Tag Archives for " infusionsoft "
I’ve been asked a few times in the last 24 hours about Infusionsoft’s name change. Infusionsoft is changing from ‘Infusionsoft’ to ‘Keap’. Which to my eyes seems to be a miss-spelled or made up word. According to CEO Clate Mask, it’s a nod to the tenacity of entrepreneurs to ‘keep at it’.
Which to put it mildly, is tenuous.
I’ve been repressing a number of frustrations about Infusionsoft for a long time. Perhaps the biggest is the number of add-ons you end up using. Bafflingly, neither web forms or order forms are mobile responsive out of the box.
Sure, you can use third party add-ons like PlusThis to fix the web forms, and Spiffy to fix the order forms. But shouldn’t that be a core part of the software, not an add-on?
I love the Infusionsoft campaign builder. I love the potential of what you can do with it. But for a long time I’ve been asking: why not just make the core software really great?
Instead, they’ve introduced a new landing page builder. I suspect a lot of customers were asking for it, because they don’t know how to Google ‘LeadPages’, but it doesn’t solve any core issues with the software. ‘WHY COULDN’T YOU JUST FIX THE ORDER FORMS’, I’ve been shouting in my head.
I’m not asking for much. Web forms that work, and an ecommerce refresh would be nice.
Infusionsoft’s solution to all their problems has been to develop ‘new Infusionsoft’, effectively a completely new product built on a new code base. I know enough about software development to know that sometimes you’re better off starting again. But for an existing user it’s deeply frustrating, because almost all core product development of ‘old Infusionsoft’ has been put on hold.
Yesterday, Infusionsoft announced the next wave of cosmetic change – a new name change. From now on, Infusionsoft will be known as ‘Keap’. I’ve received a fanfare of emails announcing the change.
I can barely convey how underwhelmed I am. They didn’t need a new name – the name was the least confusing thing about the whole thing. An anchor in increasingly choppy waters.
All I’ve wanted them to do all along is fix the order forms, fix the web forms, and ideally add multi-currency. That’s just my personal wish list – others will have their own. But to do the really cool stuff Infusionsoft is capable of you have to sew together a bunch of paid add-on services.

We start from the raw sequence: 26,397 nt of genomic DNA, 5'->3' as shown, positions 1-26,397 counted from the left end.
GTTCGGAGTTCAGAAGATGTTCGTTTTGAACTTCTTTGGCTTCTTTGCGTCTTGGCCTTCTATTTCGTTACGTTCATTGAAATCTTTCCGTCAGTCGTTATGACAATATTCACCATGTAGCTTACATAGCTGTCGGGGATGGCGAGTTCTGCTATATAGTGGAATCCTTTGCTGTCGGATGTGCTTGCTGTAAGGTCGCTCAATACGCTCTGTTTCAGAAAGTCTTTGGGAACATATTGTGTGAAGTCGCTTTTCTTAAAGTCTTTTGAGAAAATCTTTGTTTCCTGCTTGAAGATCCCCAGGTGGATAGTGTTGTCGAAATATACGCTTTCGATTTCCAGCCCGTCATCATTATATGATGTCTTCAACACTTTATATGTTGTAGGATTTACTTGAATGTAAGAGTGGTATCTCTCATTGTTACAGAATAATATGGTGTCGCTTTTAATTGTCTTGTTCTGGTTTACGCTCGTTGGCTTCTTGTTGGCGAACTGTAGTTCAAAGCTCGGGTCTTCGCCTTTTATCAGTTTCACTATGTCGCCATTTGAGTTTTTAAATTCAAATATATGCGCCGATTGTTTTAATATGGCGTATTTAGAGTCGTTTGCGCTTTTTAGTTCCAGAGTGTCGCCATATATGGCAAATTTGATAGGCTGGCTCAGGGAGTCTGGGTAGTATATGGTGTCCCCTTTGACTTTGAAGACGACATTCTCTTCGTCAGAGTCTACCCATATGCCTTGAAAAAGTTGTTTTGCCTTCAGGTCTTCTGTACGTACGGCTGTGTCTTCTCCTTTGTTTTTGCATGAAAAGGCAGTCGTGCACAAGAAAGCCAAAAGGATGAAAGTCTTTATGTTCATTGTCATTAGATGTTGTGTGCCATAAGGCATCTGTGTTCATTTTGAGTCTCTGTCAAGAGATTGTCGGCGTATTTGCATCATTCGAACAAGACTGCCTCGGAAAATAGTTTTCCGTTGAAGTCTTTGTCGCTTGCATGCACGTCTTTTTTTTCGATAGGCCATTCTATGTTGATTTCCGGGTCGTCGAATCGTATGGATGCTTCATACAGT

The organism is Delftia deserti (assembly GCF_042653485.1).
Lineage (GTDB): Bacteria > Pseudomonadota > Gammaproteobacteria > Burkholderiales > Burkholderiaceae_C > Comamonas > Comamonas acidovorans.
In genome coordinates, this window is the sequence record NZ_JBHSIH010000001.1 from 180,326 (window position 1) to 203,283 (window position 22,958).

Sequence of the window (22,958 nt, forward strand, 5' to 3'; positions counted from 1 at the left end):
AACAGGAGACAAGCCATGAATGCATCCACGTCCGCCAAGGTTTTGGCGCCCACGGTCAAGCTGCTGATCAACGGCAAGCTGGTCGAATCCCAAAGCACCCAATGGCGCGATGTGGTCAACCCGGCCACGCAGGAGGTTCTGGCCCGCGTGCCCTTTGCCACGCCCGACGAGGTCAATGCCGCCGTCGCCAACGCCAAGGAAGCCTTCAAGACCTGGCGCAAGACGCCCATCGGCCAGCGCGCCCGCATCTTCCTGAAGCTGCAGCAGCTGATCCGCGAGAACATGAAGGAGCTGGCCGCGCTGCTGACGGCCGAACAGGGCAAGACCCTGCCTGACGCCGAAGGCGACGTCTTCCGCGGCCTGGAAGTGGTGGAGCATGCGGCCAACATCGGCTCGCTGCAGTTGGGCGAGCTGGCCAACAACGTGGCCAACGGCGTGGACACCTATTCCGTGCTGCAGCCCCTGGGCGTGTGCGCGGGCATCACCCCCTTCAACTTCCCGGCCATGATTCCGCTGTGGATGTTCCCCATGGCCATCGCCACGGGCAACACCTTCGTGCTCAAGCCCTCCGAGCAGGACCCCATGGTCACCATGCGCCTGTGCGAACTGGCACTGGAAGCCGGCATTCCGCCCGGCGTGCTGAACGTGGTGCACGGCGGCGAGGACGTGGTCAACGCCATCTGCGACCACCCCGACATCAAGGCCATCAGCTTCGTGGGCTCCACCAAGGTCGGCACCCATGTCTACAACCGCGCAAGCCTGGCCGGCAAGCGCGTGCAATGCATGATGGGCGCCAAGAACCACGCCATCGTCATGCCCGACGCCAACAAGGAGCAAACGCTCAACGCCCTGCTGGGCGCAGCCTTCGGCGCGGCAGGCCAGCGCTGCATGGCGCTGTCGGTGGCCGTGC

I’m not against add-ons, incidentally. No CRM software is going to cater to all use cases. But add-ons shouldn’t paper over cracks in the software.
I don’t recommend buying ‘new’ Infusionsoft, or Keap, or whatever it’s now called, because in development terms it’s still in nappies. And I don’t recommend buying ‘old’ Infusionsoft, or ‘Infusionsoft by Keap’, or whatever that’s now called, because there will be no major development put into the product.
Fundamentally there’s also a huge issue of confusion. When you mention ‘Infusionsoft’, do you mean the old or new version? What are those versions even called now? As somebody who regularly changes his corporate identity, I definitely don’t recommend changing if at all possible. And certainly not if the existing name is fine.
I might be wrong about all of this. On some level I hope so at least.
But I really wish they had just knuckled down and made the existing version of Infusionsoft really great.
Time will tell.
I’m not what you might call a keen gardener. I like to sit in the garden. And I like to burn wood in the garden. Other than that, the appearance of the garden is of marginal importance.
Well, when you move abroad for most of spring, this is what happens:
As I plugged in our cheap Flymo a line from Jaws came to mind…
‘We’re going to need a bigger boat!’
I’m faced with a similar feeling most times I log into someone’s:
We know these things don’t optimally manage themselves. And yet we get too busy, and let the weeds grow up around us.
(You ought to see the weeds in my Xero account! Man, that’s going to be a big job…)
It is possible to over-intervene; the equivalent of mowing your grass when it’s already short. You have to make decisions systematically based on statistically significant data. But in general, most people have a weeds problem not a tinkering problem.
In things like AdWords, Infusionsoft or Facebook there are two kinds of work: projects and maintenance. Projects are a more expensive, more drastic overhaul. We all need projects from time to time, but most people rely too heavily on projects.
This is what the garden looked like after me and the Flymo had finished with it.
Not bad, but not great either.
Make things easier on yourself, and make sure you or someone you trust is doing your maintenance.
I’ve been working on my own marketing in the last few days. I find working on my own marketing about three times as hard as working on anyone else’s.
I’m good at simplifying things in other people’s marketing, while at the same time complicating my own campaigns.
People tend to confuse complication and sophistication.
Complication is where you set up some kind of marketing automation and lose track of what is supposed to happen. Most Infusionsoft accounts suffer from excess complication, where the user has built various campaigns and lost track of what everything is supposed to do.